Many parents find comparisons are difficult to avoid even when you try to steer clear of them. They have a way of slipping out unintentionally. Imagine the following: Your child comes home from school and gives you a big warm hug and a kiss. You think about how affectionate she is and how her sister doesn’t show affection as easily (remember, it’s easy to compare). Then out of your mouth, without a second thought, the difference is mentioned. You’re so sweet. Your sister doesn’t remember to give me such nice hugs. There was no ill-intent behind the comment, just a desire to reinforce the sweet behaviour. Or perhaps you’ve talked to your son repeatedly about cleaning up after himself when he uses the bathroom sink. His brother doesn’t seem to have a problem remembering and you find it’s been left messy again. In a moment of frustration, you compare: Your brother always keeps the bathroom sink clean. Why can’t you? All you want is for your son to take better care of the bathroom.
In both of these examples comparisons are used in an attempt to motivate kids so they’ll try a little harder or encourage them to keep doing the right thing. Here are some tips to motivate while leaving unwanted comparisons out of it.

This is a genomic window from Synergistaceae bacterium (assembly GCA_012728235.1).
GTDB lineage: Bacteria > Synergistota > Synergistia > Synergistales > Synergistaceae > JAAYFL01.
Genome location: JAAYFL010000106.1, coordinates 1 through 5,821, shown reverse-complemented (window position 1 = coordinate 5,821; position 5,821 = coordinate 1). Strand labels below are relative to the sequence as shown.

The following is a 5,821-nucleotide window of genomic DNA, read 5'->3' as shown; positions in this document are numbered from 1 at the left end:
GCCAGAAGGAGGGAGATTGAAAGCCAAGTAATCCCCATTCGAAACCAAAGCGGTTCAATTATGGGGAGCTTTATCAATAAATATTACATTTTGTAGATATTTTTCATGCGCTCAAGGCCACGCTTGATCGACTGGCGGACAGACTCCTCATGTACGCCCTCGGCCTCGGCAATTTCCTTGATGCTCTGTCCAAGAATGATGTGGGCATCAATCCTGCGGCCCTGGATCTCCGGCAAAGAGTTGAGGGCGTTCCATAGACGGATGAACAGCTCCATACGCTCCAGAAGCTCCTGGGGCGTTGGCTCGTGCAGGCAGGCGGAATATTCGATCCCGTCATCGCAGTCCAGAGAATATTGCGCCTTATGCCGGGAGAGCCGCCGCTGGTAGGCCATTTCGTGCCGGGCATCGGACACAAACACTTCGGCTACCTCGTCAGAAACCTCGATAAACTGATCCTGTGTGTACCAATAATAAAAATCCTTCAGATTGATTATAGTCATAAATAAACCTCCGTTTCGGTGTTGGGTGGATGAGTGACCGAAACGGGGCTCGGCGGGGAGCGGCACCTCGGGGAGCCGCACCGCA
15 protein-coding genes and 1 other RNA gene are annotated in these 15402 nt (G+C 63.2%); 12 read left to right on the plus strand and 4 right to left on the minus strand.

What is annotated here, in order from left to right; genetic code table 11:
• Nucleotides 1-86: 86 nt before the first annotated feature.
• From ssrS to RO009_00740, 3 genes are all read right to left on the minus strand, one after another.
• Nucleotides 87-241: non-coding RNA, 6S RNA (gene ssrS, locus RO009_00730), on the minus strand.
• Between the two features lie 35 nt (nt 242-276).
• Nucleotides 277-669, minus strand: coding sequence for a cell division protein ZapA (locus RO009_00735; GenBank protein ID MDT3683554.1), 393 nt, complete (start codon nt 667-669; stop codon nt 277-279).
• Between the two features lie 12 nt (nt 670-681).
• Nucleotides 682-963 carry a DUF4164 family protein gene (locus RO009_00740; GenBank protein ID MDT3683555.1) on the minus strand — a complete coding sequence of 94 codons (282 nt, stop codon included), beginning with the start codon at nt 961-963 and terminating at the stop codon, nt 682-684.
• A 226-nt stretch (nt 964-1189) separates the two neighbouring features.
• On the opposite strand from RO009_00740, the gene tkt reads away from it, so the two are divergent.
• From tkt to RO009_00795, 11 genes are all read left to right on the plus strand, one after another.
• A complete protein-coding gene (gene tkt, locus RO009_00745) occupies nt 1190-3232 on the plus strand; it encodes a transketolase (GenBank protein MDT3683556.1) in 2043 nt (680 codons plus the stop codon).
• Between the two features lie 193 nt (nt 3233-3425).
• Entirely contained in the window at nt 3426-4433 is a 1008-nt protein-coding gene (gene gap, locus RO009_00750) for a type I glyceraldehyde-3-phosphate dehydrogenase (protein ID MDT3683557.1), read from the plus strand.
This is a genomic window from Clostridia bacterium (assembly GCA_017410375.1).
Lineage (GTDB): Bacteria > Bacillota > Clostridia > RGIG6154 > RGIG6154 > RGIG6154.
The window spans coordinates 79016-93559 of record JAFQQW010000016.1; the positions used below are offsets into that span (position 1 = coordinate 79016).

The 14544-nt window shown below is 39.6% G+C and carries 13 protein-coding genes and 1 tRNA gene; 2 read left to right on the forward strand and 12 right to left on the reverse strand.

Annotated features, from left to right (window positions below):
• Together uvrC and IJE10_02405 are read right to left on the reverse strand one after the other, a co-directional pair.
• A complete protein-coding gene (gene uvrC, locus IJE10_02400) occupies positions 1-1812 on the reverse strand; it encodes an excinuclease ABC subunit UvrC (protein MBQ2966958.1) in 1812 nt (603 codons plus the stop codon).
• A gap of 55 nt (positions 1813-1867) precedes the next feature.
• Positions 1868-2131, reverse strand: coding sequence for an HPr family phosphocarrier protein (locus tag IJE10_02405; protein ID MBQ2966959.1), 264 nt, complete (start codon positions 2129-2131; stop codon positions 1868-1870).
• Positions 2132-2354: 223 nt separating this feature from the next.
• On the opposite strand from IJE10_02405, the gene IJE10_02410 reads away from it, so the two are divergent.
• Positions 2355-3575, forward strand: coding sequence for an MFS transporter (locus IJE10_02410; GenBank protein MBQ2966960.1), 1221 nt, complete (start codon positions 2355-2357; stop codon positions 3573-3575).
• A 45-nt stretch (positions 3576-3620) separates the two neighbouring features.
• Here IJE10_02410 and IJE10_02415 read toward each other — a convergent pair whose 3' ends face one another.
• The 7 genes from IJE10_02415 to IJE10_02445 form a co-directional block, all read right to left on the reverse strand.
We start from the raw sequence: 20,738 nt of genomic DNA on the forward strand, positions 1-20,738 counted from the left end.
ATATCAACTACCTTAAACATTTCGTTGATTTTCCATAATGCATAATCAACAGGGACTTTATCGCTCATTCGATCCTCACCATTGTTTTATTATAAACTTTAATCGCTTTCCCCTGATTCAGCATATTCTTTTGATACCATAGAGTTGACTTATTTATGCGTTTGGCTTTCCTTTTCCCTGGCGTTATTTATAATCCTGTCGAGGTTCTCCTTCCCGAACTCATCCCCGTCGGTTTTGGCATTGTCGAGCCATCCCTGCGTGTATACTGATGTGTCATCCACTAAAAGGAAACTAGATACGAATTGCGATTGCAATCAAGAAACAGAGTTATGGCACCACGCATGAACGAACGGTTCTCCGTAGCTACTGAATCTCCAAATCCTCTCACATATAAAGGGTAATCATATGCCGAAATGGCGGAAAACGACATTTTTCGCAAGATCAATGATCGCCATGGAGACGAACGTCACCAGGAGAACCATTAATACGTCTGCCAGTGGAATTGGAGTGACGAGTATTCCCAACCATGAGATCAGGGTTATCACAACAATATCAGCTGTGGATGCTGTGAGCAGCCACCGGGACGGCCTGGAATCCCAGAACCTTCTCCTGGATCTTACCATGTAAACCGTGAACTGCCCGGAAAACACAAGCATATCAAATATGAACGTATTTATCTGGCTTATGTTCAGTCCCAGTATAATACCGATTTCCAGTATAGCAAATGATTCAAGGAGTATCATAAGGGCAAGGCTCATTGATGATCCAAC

Ditch the comparative labels
Susanna is the creative one. Jenna is the logical thinker.
Whenever we give kids a label like this we imply a comparison. The unspoken message is that Susanna is more creative than her sibling – and this idea creates a thorny problem for both siblings. Susanna may feel the label means she has to be creative and artistic in order to keep the respect of her parents while Jenna may feel it means she doesn’t have the gift of creativity and simply can’t be that way. In truth, both siblings have the potential to be creative and logical thinkers. We are self-determining and can be whatever we want as long as we decide to put our strengths to good use. Encouragement is always best without a label. Acknowledge strengths without resorting to them. “I really like the way you shaded the trees in your picture. They are very realistic-looking.” As for the “non-creative” sibling – look for opportunities to point out how creative she is too. Catch her thinking outside the box or using her artistic flair. Before you know it, you’ll have two creative daughters with good logical skills instead of just one.
Don't praise excessively in front of siblings